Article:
25 years ago Gordon Brown made UK’s biggest howler ever (and you’re still paying for it) | Personal Finance | Finance

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Given the damage inflicted by a string of Tory chancellors in the last 14 years, including George Osborne, Kwasi Kwarteng Jeremy Hunt, perhaps we shouldn’t be too concerned. Until we remember who was the last Labour chancellor of note. Step forward, Gordon Brown.

No Chancellor is perfect. They all make mistakes. Often, the consequences of their errors aren’t fully understood until years later.

For while, the so-called Iron Chancellor could do no wrong.

He helped secure Tony Blair’s electoral landslide in 1997 by pledging to stick to Tory spending plans for the first two years after a New Labour victory.

He did this because voters widely expected Brown to go on a spending spree, like so many Labour chancellors before him, and bankrupt the country.

Brown stuck to his pledge but made other errors. Three in particular spring to mind. And we are all still feeling the consequences today.

The first came almost instantly after his appointment, when Brown launched a stealth tax raid on the nation’s pensions, by scrapping tax relief on dividends.

His spiteful move destroyed gold-plated workplace final salary pensions, by making them too expensive for companies to run.

At last count, this has ripped around £200billion out of the nation’s pensions. Millions of workers face a far poorer retirement as a result.

The money raised was frittered away on a host of pet New Labour projects, none of which achieved much.

Brown’s second howler has also cost us a fortune. Some of you will know what’s coming and will already be cringing in anticipation.

In his arrogance, Gordon Brown decided that he knew how to time markets, and decided it was the perfect moment to dump more than half of the nation’s gold reserves.

After 4,000 years acting as a store of value, gold was finished and Britain would be better off without it, Brown thought.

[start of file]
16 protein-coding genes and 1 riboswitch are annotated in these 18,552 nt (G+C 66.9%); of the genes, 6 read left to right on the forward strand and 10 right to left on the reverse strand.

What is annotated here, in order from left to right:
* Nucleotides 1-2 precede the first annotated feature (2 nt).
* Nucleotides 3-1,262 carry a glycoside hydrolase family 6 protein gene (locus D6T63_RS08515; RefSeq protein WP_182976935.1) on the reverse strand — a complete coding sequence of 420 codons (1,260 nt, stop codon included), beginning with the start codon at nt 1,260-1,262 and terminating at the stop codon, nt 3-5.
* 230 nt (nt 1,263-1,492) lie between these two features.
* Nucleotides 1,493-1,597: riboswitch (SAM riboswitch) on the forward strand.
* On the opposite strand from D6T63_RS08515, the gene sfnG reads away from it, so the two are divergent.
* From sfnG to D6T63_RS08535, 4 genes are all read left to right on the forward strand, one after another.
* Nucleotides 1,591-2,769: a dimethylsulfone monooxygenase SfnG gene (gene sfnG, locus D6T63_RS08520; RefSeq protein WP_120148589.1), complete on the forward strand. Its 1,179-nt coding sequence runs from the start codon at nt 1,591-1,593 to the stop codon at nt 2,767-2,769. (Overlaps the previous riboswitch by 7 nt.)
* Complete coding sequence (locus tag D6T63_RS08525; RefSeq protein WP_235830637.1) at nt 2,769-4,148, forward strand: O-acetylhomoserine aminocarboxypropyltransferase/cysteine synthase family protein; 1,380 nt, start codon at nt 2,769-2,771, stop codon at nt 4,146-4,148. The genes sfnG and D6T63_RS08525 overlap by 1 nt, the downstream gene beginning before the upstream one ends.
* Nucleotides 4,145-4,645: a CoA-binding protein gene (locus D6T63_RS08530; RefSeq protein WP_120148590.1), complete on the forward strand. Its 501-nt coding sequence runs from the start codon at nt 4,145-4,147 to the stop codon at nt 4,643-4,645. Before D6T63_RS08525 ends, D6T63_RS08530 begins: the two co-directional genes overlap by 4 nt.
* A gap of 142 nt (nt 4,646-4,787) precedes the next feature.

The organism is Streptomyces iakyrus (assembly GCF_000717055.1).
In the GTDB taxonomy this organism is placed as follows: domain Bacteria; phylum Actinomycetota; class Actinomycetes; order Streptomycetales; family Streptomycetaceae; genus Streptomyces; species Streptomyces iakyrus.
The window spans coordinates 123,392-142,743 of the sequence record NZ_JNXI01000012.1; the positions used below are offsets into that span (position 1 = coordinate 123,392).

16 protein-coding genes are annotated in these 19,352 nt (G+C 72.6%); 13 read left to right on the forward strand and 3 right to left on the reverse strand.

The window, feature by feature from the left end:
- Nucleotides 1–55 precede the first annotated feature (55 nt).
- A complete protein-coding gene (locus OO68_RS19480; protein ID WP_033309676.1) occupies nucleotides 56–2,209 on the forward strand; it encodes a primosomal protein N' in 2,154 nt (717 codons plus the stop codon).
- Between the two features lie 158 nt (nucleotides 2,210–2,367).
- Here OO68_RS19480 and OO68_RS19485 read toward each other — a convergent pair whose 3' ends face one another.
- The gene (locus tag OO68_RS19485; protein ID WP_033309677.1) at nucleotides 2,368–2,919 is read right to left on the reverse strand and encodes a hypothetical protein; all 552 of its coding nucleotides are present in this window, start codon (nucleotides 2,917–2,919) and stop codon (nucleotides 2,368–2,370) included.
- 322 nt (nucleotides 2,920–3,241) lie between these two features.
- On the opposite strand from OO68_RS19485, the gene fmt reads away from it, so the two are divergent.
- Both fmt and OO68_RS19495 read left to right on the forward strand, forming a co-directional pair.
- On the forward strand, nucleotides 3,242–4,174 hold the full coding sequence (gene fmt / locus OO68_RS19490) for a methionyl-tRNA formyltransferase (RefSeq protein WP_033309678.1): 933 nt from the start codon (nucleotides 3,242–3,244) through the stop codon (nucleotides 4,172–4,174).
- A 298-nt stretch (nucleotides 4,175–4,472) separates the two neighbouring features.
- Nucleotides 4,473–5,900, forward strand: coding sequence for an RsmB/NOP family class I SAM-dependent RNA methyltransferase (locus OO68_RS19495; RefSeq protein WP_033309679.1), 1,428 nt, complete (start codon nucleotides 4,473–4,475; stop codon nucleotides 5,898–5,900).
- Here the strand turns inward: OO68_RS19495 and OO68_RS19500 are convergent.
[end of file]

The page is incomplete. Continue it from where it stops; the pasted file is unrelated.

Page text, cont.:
He began selling gold 25 years ago this month, in May 1999. At the time, the gold price was at a 20-year low of around $282 (£225) an ounce.

Brown made a hash of the sale, too, signalling that the UK was about to flood the market with supply, which drove the price even lower.

In total, the Bank of England sold 395 tonnes of gold at an average price of $276 an ounce, pocketing $3.5bn.

Unfortunately for Brown’s reputation, the gold price didn’t fall. As soon as he was done, it started climbing. And climbing. In fact, it recently hit an all-time high of around $2,350 an ounce.

That’s 750 percent more than the price Brown bagged. The $3.5billion of gold he flogged off would have been worth almost $30billion if he’d held onto it.

Gold is likely to climb higher as central bankers, led by China, buy as much as they can afford. They know the value of it.

Brown shifted the proceeds of his gold rush into government bonds, which haven’t done very well.

And his third huge error? After ditching Tory spending constraints, Brown went on a spree after all, pumping up the economy in preparation for the day when he replaced Tony Blair as Prime Minister.

He assured us that he had put an end to boom and bust, a laughable claim, because nobody ever will.

At the height of a combined banking and property market bubble, Brown was running a three percent Budget deficit.

Brown wasn’t to blame for the great financial crisis of 2007-09. But he was to blame for leaving us totally exposed.

Three huge howlers. I can’t bear to think how many trillions they have cost us.

We can only hope that Labour shadow chancellor Rachel Reeves won’t prove as error-prone if she takes charge of the nation’s finances in the months ahead.

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